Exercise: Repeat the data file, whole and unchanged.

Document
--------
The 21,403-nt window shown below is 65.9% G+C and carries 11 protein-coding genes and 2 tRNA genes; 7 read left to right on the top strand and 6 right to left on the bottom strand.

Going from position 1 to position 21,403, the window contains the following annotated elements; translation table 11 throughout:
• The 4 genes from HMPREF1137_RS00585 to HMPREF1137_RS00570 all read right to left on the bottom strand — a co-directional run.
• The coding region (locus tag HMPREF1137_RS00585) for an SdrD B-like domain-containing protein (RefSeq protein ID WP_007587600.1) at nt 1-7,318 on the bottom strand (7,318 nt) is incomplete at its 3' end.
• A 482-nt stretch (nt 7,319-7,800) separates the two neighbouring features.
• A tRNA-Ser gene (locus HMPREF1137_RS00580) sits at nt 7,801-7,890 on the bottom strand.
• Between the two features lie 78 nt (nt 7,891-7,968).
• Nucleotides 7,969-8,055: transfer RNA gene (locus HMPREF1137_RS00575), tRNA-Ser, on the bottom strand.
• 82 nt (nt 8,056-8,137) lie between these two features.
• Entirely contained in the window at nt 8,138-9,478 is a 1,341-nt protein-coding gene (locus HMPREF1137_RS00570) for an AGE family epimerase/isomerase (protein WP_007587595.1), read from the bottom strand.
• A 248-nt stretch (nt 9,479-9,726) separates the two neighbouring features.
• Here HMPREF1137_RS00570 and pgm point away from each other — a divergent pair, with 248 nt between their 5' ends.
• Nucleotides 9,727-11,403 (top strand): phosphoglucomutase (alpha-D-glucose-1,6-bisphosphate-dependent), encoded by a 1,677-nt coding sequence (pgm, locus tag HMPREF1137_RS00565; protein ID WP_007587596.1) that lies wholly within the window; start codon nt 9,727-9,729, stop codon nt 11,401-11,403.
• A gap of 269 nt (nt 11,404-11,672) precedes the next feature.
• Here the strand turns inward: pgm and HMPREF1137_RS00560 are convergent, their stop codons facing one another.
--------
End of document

The 21,403-nt window shown below is 65.9% G+C and carries 11 protein-coding genes and 2 tRNA genes; 7 read left to right on the top strand and 6 right to left on the bottom strand.

Going from position 1 to position 21,403, the window contains the following annotated elements; translation table 11 throughout:
• The 4 genes from HMPREF1137_RS00585 to HMPREF1137_RS00570 all read right to left on the bottom strand — a co-directional run.
• The coding region (locus tag HMPREF1137_RS00585) for an SdrD B-like domain-containing protein (RefSeq protein ID WP_007587600.1) at nt 1-7,318 on the bottom strand (7,318 nt) is incomplete at its 3' end.
• A 482-nt stretch (nt 7,319-7,800) separates the two neighbouring features.
• A tRNA-Ser gene (locus HMPREF1137_RS00580) sits at nt 7,801-7,890 on the bottom strand.
• Between the two features lie 78 nt (nt 7,891-7,968).
• Nucleotides 7,969-8,055: transfer RNA gene (locus HMPREF1137_RS00575), tRNA-Ser, on the bottom strand.
• 82 nt (nt 8,056-8,137) lie between these two features.
• Entirely contained in the window at nt 8,138-9,478 is a 1,341-nt protein-coding gene (locus HMPREF1137_RS00570) for an AGE family epimerase/isomerase (protein WP_007587595.1), read from the bottom strand.
• A 248-nt stretch (nt 9,479-9,726) separates the two neighbouring features.
• Here HMPREF1137_RS00570 and pgm point away from each other — a divergent pair, with 248 nt between their 5' ends.
• Nucleotides 9,727-11,403 (top strand): phosphoglucomutase (alpha-D-glucose-1,6-bisphosphate-dependent), encoded by a 1,677-nt coding sequence (pgm, locus tag HMPREF1137_RS00565; protein ID WP_007587596.1) that lies wholly within the window; start codon nt 9,727-9,729, stop codon nt 11,401-11,403.
• A gap of 269 nt (nt 11,404-11,672) precedes the next feature.
• Here the strand turns inward: pgm and HMPREF1137_RS00560 are convergent, their stop codons facing one another.